Earlier this morning Bloomberg reported the bombshell story that a major Chinese computer manufacturer had secretly installed a hidden “spy chip” on motherboards of computers installed into the data centers of several major US companies, including a popular consumer products company, a major cloud vendor and the US Department of Defense, allowing the Chinese government to secretly spy on them. All involved vocally deny the story, but the vulnerabilities it points out in the global supply chain that undergirds our modern digital world and the unnerving fact that so much of our lives are now mediated by devices manufactured in a single country with such a strong cyberespionage investment raises critical questions about where we go from here.
Bloomberg’s story offers a cautionary tale about how dependent our modern digital world is on just a handful of countries. While the software that runs the world’s biggest websites and data centers has strong connections to the US, much of the hardware that runs all of that software traces its roots back to China. This means that a single country has the ability to potentially compromise everything from our web-connected toasters to our cellphones to the core servers and routers that power the web itself.
Most importantly, China, like many of its peers, closely couples military exploitation of intelligence with economic exploitation, leveraging the insights it gains through its intelligence operations to further its economic ambitions. This creates an expanded target field that goes beyond traditional military collection targets towards the private sector.
In Bloomberg’s telling, the Chinese government was able to force a major computer manufacturer with a strong international customer base to install a secret “spy chip” onto its motherboards that could be used to siphon off sensitive data from deep within the highly secured and hardened data centers of major US commercial and military facilities.
With the companies involved strongly deny the charges, the basic premise is strongly plausible and reminds us just how dependent we are on China for nearly all our hardware needs. In the modern digital world, all roads lead through China.
Nationwide (BlackNews.com) — Hi! Nihao! Hola! Assalaamu alaykum! Bonjour! Buongiorno! Guten Tag! Jambo! Losako! In August 2018, Dr. Zekeh Gbotokuma seized two opportunities to promote Polyglots in Action for Diversity, Inc. (PAD) and launch Cosmoportism, his philosophy of international education and competency at two global fora. The first opportunity was via a paper presentation at the XXIV World Congress of Philosophy (WCP) on the theme, “Learning to be Human,” Beijing, China, 13-20 August 2018. This was his fourth participation in “one of the largest philosophical events in the world” that takes place every five years.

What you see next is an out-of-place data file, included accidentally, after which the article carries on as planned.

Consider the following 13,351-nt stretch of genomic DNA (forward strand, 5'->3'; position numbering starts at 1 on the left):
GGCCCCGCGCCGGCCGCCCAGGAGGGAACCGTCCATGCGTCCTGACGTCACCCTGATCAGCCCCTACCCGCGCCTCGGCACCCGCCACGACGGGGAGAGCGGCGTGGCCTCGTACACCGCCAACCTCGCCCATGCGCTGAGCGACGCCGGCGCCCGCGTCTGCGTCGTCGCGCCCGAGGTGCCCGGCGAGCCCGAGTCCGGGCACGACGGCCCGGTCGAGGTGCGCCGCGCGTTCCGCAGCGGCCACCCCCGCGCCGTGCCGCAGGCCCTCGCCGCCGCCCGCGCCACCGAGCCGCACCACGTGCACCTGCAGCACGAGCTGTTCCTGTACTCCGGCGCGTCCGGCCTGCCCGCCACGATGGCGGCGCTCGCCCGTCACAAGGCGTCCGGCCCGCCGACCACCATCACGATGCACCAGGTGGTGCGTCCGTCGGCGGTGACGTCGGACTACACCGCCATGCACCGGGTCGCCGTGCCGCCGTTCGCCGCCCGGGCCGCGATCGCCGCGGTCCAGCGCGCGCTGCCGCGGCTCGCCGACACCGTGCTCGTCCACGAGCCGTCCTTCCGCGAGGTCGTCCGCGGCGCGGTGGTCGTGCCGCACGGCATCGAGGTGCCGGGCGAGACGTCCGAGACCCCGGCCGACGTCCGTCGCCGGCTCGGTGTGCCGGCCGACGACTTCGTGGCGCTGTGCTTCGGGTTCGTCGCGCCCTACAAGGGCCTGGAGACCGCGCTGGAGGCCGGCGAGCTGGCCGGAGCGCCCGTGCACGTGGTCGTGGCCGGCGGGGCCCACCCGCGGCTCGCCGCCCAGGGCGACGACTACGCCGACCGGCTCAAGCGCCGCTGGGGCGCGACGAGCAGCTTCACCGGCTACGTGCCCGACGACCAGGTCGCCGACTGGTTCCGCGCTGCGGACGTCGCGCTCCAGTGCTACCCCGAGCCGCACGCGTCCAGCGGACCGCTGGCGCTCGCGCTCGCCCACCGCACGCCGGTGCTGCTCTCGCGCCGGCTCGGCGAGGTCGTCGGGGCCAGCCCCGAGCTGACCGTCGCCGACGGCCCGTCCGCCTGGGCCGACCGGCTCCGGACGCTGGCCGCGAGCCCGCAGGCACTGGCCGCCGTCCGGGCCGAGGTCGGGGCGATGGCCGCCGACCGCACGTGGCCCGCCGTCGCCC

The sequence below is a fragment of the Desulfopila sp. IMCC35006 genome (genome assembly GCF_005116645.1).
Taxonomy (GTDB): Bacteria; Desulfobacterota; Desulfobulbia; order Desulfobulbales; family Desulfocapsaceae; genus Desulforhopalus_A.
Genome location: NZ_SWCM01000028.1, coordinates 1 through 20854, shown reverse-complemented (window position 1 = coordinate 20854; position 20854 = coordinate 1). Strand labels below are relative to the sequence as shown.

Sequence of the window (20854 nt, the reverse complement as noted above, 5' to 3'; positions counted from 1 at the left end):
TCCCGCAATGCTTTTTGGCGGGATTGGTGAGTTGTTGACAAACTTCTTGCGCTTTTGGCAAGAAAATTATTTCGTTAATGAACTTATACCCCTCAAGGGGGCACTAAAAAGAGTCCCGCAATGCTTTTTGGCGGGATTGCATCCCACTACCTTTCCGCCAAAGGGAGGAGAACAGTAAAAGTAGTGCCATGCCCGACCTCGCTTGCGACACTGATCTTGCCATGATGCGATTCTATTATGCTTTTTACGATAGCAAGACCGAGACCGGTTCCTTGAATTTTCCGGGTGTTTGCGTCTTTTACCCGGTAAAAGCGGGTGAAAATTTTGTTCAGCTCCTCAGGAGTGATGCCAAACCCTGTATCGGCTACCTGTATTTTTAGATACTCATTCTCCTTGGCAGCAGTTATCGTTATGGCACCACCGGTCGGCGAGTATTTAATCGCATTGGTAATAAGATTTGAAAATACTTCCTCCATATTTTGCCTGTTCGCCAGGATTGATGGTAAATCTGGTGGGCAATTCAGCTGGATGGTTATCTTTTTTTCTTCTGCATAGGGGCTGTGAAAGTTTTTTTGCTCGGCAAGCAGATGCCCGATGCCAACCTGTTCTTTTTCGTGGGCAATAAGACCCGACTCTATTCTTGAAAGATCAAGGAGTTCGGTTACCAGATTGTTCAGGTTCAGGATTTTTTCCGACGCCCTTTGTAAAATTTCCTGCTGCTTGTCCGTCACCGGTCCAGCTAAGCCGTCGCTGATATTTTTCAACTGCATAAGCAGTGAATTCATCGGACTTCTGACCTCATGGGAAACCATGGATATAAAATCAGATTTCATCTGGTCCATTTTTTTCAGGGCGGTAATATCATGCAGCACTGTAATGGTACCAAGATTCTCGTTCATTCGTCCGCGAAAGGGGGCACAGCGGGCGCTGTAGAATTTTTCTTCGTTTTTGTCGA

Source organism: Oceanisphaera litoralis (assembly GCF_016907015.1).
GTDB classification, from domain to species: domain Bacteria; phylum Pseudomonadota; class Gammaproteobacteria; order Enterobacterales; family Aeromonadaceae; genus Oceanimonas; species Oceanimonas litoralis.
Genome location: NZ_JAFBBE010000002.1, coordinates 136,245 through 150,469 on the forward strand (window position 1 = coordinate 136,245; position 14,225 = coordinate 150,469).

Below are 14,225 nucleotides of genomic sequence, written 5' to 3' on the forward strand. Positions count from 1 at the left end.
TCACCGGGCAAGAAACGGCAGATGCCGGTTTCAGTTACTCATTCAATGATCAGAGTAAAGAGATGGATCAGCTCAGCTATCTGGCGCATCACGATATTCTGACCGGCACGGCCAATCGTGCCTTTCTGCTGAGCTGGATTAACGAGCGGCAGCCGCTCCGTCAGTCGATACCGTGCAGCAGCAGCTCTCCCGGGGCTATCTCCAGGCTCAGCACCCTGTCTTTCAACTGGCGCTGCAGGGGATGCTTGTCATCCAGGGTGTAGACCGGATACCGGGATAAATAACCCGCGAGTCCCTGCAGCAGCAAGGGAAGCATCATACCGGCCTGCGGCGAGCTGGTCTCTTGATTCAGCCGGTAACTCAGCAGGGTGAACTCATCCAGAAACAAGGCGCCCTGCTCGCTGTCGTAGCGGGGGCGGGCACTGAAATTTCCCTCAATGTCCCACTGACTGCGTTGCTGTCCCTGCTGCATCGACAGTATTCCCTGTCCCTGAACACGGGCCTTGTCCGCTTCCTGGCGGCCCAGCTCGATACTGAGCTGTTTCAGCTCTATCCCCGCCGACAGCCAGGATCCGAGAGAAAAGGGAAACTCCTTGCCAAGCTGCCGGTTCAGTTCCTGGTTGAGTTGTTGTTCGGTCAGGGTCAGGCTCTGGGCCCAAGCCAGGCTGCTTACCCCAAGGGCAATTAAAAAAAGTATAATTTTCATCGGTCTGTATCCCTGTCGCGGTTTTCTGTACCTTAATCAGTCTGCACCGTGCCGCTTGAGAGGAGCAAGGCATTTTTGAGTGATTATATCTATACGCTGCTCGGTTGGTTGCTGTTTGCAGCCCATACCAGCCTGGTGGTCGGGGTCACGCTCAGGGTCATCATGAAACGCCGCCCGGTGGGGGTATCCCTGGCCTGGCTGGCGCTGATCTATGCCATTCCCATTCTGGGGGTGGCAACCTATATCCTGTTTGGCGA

China has been playing a major global leadership role, especially in the global trade area. This role is apparent, among other things, in the September 2018 China-Africa Summit. Academic communities – including historically black colleges and universities (HBCUs) and other Minority Serving Institutions (MSIs) – must be aware of China’s increasing global leadership role and act accordingly. Like any other ‘UniverCity,’ MSIs must optimize their commitment to international education and competency. To be effective, this commitment must also entail a meaningful presence and in the world affairs via partnerships with Chinese and other institutions of learning around the globe.
As the original Director of the Center for Global Studies at Morgan State University (MSU, 2000-2009), Dr. Gbotokuma traveled to Hubei University in Wuhan in July 2008. The purpose of that trip was to reassure that Chinese University that Morgan was committed to the success of the 1999 Memorandum of Understanding (MOU) between our two institutions. Fortunately, two years later or in 2010 and thereafter, MSU has been able and willing to take concrete actions through academic partnerships with Chinese and many other institutions of learning worldwide. These partnerships are what “Cosmoportism and UniverCity Today,” Dr. Gbotokuma’s Beijing 2018 paper, is also about. Hopefully, MSIs will not be left behind in the internationalization agenda. Like any other UniverCity, they must do their very best, keep catching up, and educate equally globally literate and internationally competent global citizens for today’s globalized, flattening, warming, and unequal world, one that is characterized by the “Fourth Industrial Revolution” (Schwab, 2017).